Although this was incredibly quick (one evening) and easy to knit the result looks pleasingly fancy. Next time I might skip the eyelets for the ribbon and knit some garter ties which run on from the bottom edging of the bonnet. There's a link to the pattern in the previous post.

Dead quick bootees

Knit from small amounts of aran weight yarn these really are a last minute gift. Each one knits up in less than an hour.

dead quick bootees

Yarn: 2 balls Debbie Bliss Merino Aran (or other similar yarn) in contrasting colours (you will not need the whole ball).
Needles: Set of 5 4.5mm double pointed needles.
Large yarn needle.

Cast on 16 stitches in contrast colour (CC) using Judi's Magic Cast-on.

Round 1: Purl around (this is tricky but not desperately so).
Round 2: (K1fb, K6, K1fb) twice (20 sts).
Round 3: Purl around.
Round 4: (K1fb, K8, K1fb) twice (24 sts).
Round 5: Purl around.
Round 6: (K1fb, K10, K1fb) twice (28 sts).
Round 7: Purl around. Cut yarn leaving a 3-4" tail.

Rounds 8-15: Switch to main colour (MC). Starting with a knit round and ending with a purl round knit the next 8 rounds in garter stitch. DO NOT cut yarn.

Re-arrange stitches as follows. Place 10 back leg stitches (5 from either side of the end of the round with yarn tail in the middle) on needle 1. Divide the remaining stitches evenly so that you have 6 stitches on each of needles 2, 3 (these are the instep stitches) and 4.


Row 1: Join CC at start of needle 3. Knit 5 stitches from needle 3 then SSK last stitch from needle 3 and first stitch from needle 4. Turn work.
Row 2: K5 from needle 3, SSK last stitch from needle 3 and first stitch from needle 2. Turn work.
Rows 3-6: Repeat rows 1 and 2 twice.

Re-arrange stitches as follows: Slip 5 needles from needle 1 onto the spare needle. Slip 2 remaining stitches from needle 4 onto needle 3.

Row 7: K5, SSK. Turn work.

Slip 2 remaining stitches from needle 2 onto needle 3.

Row 8: K5, SSK, Turn work.
Row 9: K5, SSK, Turn work.
Row 10: K5, SSK, Turn work. 6 stitches remain on instep needle. Cut yarn leaving a 3-4" tail.


Resume knitting from the back of the leg with MC. Starting with a knit round, knit 8 rounds in garter stitch.
Change to CC and knit two rounds in garter stitch ending with a purl round.
Cast-off in CC using Elizabeth Zimmerman's sewn bind-off. See here for instructions.

I'll hopefully knit another pair of these in the next couple of days and a) test-knit the pattern for bloomers and b) note down such ephemera as gauge and dimensions. The finished bootees were whisked off to baby Laurie so quickly that I forgot this time around.


I've really been enjoying looking at all the old recipe boxes over at Mason Dixon Knitting. We don't really have recipe boxes in the UK, but we do have recipe books and this weekend I came across not only two of my granny's recipe books but one inscribed (in beautiful copperplate) "Mrs Holt Recipe Book" which must have belonged to my Mum's granny.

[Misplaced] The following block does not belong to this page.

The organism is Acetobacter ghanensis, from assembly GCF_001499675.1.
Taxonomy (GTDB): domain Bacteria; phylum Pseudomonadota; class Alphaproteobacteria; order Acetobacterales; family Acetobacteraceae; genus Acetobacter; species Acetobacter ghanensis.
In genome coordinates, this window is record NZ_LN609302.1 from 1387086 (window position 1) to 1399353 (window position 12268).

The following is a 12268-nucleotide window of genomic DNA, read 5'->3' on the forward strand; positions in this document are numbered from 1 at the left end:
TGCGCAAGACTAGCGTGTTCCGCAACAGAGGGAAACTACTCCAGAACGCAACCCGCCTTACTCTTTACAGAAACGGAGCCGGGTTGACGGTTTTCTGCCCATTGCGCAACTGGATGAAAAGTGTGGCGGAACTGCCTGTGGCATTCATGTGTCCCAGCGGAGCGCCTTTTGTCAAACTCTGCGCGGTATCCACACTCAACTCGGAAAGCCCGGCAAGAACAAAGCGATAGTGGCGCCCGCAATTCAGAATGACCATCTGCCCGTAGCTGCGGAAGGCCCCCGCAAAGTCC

Great granny's book

My granny's two books are small, leather covered, ring-binder style notebooks. The pages are filled with recipes written in pencil or pen in my granny's small, neat handwriting or else typed out on her typewriter.

Between them are stuffed relevant cuttings from magazines or newspapers with recipes for Royal Icing (next to the typed recipe for Christmas cake), Rhubarb and Ginger Fool, and Bury Simnel cake. The inside pocket of the brown notebook contains a cutting on how to deal with various "Cake calamities". There's also a small booklet with the title "Festival Fare" on its yellow cardboard cover which contains recipes from the congregation of "Blackburn Road United Reformed Church to commemorate the Bolton Leverhulme Festival" in 1981. There are reipes for Parkin (my gran's own recipe), Supper Ginger Cake, Pineapple Pudding and Mushroom Soup (this one from my mum). Page 36 is headed "Hints" and gives some sound advice:

Are you like me? Do you beg a recipe from a friend, try it out once, then lose it and have to search frantically for it only to be disappointed and frustrated?
More often than not they are written on pieces of note-paper, backs of envelopes* or whatever is handy at the time.
After one such day I thought, "Why not buy yourself a photo album, one with transparent cover sheets, and you can stick your scraps of recipes into that!"
In that way you would always know where they were and be able to find the right one in a trice.
The same idea could be used for knitting patterns taken from magazines.

Whilst my granny's book is packed with recipes that I remember her making and some that my mum still makes today my great-granny's book is much more exotic. Here recipes for cakes and biscuits are mixed in with home-made remedies. Here's a sample from the contents page at the back of the book which is written out in reverse to avoid running out of space.

Contents page

4. Butter Sandwich
Vanilla cream
Russian Sandwich

3. Jam
Christmas Macaroons
Rubbing bottle

2. Treacle Cake
Extract of Malt

1. Constipation
Ginger biscuits
Cocoa-nut Biscuits

I don't know whether there's any link between the recipes and the remedies, or whether one could be brought on by eating the other.

Some of the recipes contain unfamiliar ingredients. What on earth is "Patent flour"? Luckily, should I ever want to make the Russian Sandwich the recipe for Patent flour is on page six. This was back in the days before you could buy self-raising flour and baking powder ready-mixed from the supermarket.

Recipe for Patent flour

There are some very traditional sounding northern dishes - tripe & onions anyone? - and some with great names like "Railway Pudding".

Page 48 is headed "Party for 50" and page 49, the last written page in the book, is dated 7-10-40. I suspect great-granny would have found it difficult to get all the ingredients for her baking in the period of war-time rationing.

Party for 50

Later on in the book, after a few blank pages, there are more recipes cut out from newspapers and, best of all, a helpful article headed "Useful Measurements For the Sales - take this list with you" for anyone who has found themselves in Liberty at sale time wondering how much fabric it would take to make a dress or skirt.

Useful Measurements For the Sales

Finally the article reasssures you that "These quantities are fairly generous estimates, and the woman who is a really clever cutter will be able to manage with a little less".

A quick FO to round things off. Dad's socks have finally been finished and given to him.

Dad's Christmas socks